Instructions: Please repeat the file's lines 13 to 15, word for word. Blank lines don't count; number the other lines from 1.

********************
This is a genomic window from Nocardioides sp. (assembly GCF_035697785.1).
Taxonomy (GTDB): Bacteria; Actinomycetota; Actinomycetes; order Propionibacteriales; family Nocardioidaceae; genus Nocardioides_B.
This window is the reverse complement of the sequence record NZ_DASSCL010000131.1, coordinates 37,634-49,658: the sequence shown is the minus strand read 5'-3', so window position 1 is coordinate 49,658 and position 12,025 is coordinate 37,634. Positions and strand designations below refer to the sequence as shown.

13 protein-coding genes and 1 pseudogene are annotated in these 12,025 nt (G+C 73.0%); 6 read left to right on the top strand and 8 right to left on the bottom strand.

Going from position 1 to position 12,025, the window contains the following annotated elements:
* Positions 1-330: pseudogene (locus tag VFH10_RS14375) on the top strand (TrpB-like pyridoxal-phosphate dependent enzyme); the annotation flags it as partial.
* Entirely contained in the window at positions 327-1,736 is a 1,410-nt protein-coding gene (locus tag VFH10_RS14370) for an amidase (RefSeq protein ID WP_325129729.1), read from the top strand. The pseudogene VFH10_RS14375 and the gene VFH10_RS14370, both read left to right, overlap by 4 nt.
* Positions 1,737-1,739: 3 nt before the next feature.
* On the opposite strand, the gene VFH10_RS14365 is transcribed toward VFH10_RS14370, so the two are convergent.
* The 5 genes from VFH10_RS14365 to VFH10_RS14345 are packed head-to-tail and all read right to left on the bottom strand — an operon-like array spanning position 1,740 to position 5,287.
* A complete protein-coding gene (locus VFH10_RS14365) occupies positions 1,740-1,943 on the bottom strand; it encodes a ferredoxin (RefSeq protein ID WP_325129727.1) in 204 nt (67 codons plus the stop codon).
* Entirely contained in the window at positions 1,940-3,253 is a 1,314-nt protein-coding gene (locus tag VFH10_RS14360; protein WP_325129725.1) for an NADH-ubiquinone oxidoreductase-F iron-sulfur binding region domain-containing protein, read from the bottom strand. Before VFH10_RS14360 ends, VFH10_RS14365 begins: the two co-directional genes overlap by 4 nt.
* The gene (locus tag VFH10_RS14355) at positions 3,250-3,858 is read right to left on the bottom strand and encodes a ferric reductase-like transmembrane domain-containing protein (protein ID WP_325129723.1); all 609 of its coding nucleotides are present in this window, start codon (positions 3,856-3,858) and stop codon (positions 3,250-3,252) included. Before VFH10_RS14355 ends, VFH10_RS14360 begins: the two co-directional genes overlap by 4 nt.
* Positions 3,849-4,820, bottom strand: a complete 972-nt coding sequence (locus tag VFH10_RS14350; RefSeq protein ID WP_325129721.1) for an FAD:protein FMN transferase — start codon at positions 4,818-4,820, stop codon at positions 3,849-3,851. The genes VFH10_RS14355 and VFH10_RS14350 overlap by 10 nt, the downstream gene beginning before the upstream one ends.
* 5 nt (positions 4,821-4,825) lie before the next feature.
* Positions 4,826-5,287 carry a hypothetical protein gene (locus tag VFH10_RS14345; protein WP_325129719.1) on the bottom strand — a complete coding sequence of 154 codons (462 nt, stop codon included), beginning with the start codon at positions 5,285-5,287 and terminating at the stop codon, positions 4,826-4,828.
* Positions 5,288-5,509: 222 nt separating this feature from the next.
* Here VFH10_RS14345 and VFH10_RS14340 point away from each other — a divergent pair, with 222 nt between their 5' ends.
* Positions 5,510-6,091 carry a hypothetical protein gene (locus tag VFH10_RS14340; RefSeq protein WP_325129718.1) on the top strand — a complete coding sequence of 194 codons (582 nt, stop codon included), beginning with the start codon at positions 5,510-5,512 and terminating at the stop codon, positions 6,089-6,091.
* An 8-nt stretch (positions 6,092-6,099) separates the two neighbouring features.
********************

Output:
* The gene (locus tag VFH10_RS14355) at positions 3,250-3,858 is read right to left on the bottom strand and encodes a ferric reductase-like transmembrane domain-containing protein (protein ID WP_325129723.1); all 609 of its coding nucleotides are present in this window, start codon (positions 3,856-3,858) and stop codon (positions 3,250-3,252) included. Before VFH10_RS14355 ends, VFH10_RS14360 begins: the two co-directional genes overlap by 4 nt.
* Positions 3,849-4,820, bottom strand: a complete 972-nt coding sequence (locus tag VFH10_RS14350; RefSeq protein ID WP_325129721.1) for an FAD:protein FMN transferase — start codon at positions 4,818-4,820, stop codon at positions 3,849-3,851. The genes VFH10_RS14355 and VFH10_RS14350 overlap by 10 nt, the downstream gene beginning before the upstream one ends.
* 5 nt (positions 4,821-4,825) lie before the next feature.